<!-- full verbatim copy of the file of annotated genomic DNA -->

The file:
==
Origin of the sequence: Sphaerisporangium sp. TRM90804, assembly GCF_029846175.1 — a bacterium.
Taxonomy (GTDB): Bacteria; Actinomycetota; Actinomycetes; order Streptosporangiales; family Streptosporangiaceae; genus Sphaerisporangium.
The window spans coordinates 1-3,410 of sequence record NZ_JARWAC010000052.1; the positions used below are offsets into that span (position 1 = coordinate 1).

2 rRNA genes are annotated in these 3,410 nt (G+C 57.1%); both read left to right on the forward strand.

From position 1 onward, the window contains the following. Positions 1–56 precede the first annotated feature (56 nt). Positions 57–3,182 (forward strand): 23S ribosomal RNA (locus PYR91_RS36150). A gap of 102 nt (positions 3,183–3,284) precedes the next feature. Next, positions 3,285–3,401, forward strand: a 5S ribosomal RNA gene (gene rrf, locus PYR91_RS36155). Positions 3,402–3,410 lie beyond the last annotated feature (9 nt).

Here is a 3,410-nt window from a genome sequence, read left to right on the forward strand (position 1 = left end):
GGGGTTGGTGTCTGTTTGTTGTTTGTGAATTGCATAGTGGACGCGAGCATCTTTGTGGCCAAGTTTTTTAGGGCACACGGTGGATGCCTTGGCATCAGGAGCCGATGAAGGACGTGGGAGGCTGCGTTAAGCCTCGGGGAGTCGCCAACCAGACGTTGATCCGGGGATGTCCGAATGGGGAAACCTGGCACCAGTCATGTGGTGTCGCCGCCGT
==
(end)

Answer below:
Origin of the sequence: Sphaerisporangium sp. TRM90804, assembly GCF_029846175.1 — a bacterium.
Taxonomy (GTDB): Bacteria; Actinomycetota; Actinomycetes; order Streptosporangiales; family Streptosporangiaceae; genus Sphaerisporangium.
The window spans coordinates 1-3,410 of sequence record NZ_JARWAC010000052.1; the positions used below are offsets into that span (position 1 = coordinate 1).

2 rRNA genes are annotated in these 3,410 nt (G+C 57.1%); both read left to right on the forward strand.

From position 1 onward, the window contains the following. Positions 1–56 precede the first annotated feature (56 nt). Positions 57–3,182 (forward strand): 23S ribosomal RNA (locus PYR91_RS36150). A gap of 102 nt (positions 3,183–3,284) precedes the next feature. Next, positions 3,285–3,401, forward strand: a 5S ribosomal RNA gene (gene rrf, locus PYR91_RS36155). Positions 3,402–3,410 lie beyond the last annotated feature (9 nt).

Here is a 3,410-nt window from a genome sequence, read left to right on the forward strand (position 1 = left end):
GGGGTTGGTGTCTGTTTGTTGTTTGTGAATTGCATAGTGGACGCGAGCATCTTTGTGGCCAAGTTTTTTAGGGCACACGGTGGATGCCTTGGCATCAGGAGCCGATGAAGGACGTGGGAGGCTGCGTTAAGCCTCGGGGAGTCGCCAACCAGACGTTGATCCGGGGATGTCCGAATGGGGAAACCTGGCACCAGTCATGTGGTGTCGCCGCCGT